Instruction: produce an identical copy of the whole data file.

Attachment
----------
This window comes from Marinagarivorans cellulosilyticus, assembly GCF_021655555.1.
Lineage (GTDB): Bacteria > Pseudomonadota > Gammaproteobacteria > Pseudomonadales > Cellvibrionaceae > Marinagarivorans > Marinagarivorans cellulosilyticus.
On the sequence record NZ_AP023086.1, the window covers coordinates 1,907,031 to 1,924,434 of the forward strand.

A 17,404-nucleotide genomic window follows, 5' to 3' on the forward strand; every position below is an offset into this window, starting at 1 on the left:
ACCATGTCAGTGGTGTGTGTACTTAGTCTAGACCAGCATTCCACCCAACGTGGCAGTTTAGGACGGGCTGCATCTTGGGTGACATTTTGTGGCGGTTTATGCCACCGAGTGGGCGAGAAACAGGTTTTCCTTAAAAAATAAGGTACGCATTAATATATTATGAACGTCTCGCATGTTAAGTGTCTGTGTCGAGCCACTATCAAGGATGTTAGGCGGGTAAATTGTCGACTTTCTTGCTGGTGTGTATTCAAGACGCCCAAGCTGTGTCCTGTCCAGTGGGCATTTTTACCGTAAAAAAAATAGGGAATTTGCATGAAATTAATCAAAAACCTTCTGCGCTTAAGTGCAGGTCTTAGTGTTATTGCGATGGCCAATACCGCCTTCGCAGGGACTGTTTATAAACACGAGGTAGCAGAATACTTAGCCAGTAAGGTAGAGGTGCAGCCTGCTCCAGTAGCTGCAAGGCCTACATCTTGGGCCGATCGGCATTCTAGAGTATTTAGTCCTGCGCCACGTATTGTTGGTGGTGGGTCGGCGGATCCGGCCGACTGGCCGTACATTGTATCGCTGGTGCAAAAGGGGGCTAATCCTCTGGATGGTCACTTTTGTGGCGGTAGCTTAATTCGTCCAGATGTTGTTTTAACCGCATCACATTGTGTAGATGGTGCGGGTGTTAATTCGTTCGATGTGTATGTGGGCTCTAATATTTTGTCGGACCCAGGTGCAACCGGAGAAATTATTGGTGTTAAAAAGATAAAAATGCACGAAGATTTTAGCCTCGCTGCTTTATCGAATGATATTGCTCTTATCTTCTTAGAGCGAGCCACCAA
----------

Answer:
This window comes from Marinagarivorans cellulosilyticus, assembly GCF_021655555.1.
Lineage (GTDB): Bacteria > Pseudomonadota > Gammaproteobacteria > Pseudomonadales > Cellvibrionaceae > Marinagarivorans > Marinagarivorans cellulosilyticus.
On the sequence record NZ_AP023086.1, the window covers coordinates 1,907,031 to 1,924,434 of the forward strand.

A 17,404-nucleotide genomic window follows, 5' to 3' on the forward strand; every position below is an offset into this window, starting at 1 on the left:
ACCATGTCAGTGGTGTGTGTACTTAGTCTAGACCAGCATTCCACCCAACGTGGCAGTTTAGGACGGGCTGCATCTTGGGTGACATTTTGTGGCGGTTTATGCCACCGAGTGGGCGAGAAACAGGTTTTCCTTAAAAAATAAGGTACGCATTAATATATTATGAACGTCTCGCATGTTAAGTGTCTGTGTCGAGCCACTATCAAGGATGTTAGGCGGGTAAATTGTCGACTTTCTTGCTGGTGTGTATTCAAGACGCCCAAGCTGTGTCCTGTCCAGTGGGCATTTTTACCGTAAAAAAAATAGGGAATTTGCATGAAATTAATCAAAAACCTTCTGCGCTTAAGTGCAGGTCTTAGTGTTATTGCGATGGCCAATACCGCCTTCGCAGGGACTGTTTATAAACACGAGGTAGCAGAATACTTAGCCAGTAAGGTAGAGGTGCAGCCTGCTCCAGTAGCTGCAAGGCCTACATCTTGGGCCGATCGGCATTCTAGAGTATTTAGTCCTGCGCCACGTATTGTTGGTGGTGGGTCGGCGGATCCGGCCGACTGGCCGTACATTGTATCGCTGGTGCAAAAGGGGGCTAATCCTCTGGATGGTCACTTTTGTGGCGGTAGCTTAATTCGTCCAGATGTTGTTTTAACCGCATCACATTGTGTAGATGGTGCGGGTGTTAATTCGTTCGATGTGTATGTGGGCTCTAATATTTTGTCGGACCCAGGTGCAACCGGAGAAATTATTGGTGTTAAAAAGATAAAAATGCACGAAGATTTTAGCCTCGCTGCTTTATCGAATGATATTGCTCTTATCTTCTTAGAGCGAGCCACCAA